Not got a webcam for your PC? Windows 11 users can just use their Android smartphone instead

This is such a neat idea, it's difficult to believe it hasn't happened before - and it's a definite boon for Android phone owners with a Windows 11 PC.

1 minute & 13 seconds read time

Windows 11 just got a whole load of new AI capabilities, including fresh features for Copilot, but something else is inbound alongside all that, namely the ability to use your phone as a webcam for your desktop PC.

You can switch between the front or rear camera (Image Credit: Microsoft)

You can switch between the front or rear camera (Image Credit: Microsoft)

This feature is rolling out to Windows 11 testers across all channels, and Microsoft has said it's a gradual deployment, so some Windows Insiders may not see it for a while yet.

It uses the Link to Windows phone app to hook up your Android device to the PC, and you can then use either the front or rear camera of your phone (or tablet) as the webcam.

You will need to have a mobile with Android 9.0 (or better) installed on it, and at least version 1.24012 of the Link to Windows phone app.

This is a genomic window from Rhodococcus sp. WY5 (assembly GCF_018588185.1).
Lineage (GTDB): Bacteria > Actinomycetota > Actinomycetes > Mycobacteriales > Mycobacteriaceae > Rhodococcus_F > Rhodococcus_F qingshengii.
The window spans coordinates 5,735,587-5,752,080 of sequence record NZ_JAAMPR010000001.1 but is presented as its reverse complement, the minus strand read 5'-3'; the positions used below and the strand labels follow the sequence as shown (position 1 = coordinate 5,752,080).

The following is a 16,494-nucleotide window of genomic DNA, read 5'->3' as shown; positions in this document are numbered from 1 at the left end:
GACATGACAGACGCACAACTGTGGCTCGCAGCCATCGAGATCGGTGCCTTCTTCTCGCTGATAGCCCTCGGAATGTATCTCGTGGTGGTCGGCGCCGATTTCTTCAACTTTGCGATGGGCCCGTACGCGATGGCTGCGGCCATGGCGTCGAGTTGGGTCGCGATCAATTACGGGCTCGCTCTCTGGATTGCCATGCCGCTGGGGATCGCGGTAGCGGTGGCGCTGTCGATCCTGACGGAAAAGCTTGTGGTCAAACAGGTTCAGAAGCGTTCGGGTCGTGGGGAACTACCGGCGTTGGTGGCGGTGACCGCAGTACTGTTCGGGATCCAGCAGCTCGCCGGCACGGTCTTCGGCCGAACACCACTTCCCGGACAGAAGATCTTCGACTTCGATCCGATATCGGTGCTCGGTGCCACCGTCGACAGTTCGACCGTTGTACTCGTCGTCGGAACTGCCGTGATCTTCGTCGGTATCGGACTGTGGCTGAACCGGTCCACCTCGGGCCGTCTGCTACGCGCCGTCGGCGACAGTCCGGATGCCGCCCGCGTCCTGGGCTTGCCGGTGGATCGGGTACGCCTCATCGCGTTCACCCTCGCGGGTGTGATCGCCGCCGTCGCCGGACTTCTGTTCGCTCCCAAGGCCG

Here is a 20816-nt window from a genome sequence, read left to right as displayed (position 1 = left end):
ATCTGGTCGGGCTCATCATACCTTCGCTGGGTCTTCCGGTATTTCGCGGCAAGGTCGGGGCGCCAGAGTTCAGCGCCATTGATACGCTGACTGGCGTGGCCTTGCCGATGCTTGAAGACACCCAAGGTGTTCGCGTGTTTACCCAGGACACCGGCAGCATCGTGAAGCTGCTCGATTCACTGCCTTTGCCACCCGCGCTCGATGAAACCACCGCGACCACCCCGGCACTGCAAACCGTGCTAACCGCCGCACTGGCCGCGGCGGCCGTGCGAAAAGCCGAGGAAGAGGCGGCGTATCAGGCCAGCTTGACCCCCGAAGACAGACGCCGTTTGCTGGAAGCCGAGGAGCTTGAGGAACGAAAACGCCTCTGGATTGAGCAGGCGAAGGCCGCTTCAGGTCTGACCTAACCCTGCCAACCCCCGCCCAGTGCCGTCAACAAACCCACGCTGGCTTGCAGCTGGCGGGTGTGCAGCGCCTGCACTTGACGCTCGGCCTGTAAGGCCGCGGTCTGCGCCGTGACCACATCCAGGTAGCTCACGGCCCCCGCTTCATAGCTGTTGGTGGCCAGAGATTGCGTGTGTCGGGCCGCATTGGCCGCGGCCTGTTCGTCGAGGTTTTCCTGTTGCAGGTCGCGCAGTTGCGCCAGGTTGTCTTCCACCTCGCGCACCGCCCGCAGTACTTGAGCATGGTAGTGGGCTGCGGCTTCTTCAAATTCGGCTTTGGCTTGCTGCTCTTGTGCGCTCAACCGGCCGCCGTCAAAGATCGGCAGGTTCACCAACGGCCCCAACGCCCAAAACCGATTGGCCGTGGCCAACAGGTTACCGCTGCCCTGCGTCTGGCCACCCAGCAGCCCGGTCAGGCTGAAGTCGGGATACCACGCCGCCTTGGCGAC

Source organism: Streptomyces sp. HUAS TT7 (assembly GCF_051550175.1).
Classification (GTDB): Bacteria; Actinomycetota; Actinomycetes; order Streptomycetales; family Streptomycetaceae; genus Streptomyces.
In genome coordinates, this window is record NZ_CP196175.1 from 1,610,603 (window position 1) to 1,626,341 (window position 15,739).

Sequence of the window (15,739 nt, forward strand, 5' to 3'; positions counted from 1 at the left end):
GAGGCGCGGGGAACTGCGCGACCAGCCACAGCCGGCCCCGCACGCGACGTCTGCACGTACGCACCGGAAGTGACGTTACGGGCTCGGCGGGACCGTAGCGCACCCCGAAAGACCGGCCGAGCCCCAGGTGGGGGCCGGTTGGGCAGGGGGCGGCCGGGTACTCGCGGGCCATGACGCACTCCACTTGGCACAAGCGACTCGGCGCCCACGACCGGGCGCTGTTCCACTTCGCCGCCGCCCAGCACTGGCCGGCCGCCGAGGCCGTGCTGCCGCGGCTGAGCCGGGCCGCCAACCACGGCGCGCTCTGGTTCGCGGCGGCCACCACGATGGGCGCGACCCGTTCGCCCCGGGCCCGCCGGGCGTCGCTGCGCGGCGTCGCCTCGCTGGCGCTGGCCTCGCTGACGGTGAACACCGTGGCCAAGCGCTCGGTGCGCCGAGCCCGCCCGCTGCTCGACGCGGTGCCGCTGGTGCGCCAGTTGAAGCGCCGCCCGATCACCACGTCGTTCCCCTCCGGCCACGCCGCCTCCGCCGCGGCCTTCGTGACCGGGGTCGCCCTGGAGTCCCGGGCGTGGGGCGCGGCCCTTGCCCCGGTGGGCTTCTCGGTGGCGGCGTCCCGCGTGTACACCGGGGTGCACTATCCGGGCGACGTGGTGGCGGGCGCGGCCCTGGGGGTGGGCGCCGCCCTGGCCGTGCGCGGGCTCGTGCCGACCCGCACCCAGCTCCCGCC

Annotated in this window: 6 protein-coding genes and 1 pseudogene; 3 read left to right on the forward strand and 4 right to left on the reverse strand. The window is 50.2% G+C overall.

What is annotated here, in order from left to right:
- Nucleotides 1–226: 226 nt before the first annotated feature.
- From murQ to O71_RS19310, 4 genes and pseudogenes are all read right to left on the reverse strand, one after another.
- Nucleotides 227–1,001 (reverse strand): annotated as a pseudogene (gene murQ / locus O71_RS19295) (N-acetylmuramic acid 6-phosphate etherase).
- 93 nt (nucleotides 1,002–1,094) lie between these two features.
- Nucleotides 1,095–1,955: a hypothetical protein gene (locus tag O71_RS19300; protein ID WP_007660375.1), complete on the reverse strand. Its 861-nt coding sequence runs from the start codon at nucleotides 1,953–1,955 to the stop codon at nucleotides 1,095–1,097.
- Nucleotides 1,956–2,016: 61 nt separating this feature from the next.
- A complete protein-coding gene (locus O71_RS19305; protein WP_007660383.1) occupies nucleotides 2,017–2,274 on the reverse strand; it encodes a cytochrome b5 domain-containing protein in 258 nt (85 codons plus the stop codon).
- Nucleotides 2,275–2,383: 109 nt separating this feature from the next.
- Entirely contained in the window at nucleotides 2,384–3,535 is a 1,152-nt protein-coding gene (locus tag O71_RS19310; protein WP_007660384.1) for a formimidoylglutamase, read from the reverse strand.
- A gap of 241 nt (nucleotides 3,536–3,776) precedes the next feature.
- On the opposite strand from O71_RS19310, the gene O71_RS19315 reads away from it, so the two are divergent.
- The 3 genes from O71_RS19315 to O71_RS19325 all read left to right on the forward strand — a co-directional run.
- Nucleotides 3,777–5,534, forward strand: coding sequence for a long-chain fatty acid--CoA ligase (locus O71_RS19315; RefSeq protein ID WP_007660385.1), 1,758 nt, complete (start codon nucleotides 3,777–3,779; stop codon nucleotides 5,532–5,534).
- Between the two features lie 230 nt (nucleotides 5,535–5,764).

Microsoft said in a blog post introducing the feature: "To enable this experience, go to Settings > Bluetooth & devices > Mobile devices and choose 'Manage devices' and allow your PC to access your Android phone. Your PC will get a Cross Device Experience Host update in the Microsoft Store that is required for this experience to work."

Rumors about the feature started to circulate in November 2023, and it was revealed at CES 2024 in January - albeit in the context of using a Samsung Galaxy phone with your Windows 11 PC.

The good news is that this hasn't turned out to be a Galaxy-specific feature, and it'll work with any Android device as mentioned, as long as it isn't running an ancient version of Google's mobile OS.

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Darren has written for numerous magazines and websites in the technology world for almost 30 years, including TechRadar, PC Gamer, Eurogamer, Computeractive, and many more. He worked on his first magazine (PC Home) long before Google and most of the rest of the web existed. In his spare time, he can be found gaming, going to the gym, and writing books (his debut novel – ‘I Know What You Did Last Supper’ – was published by Hachette UK in 2013).

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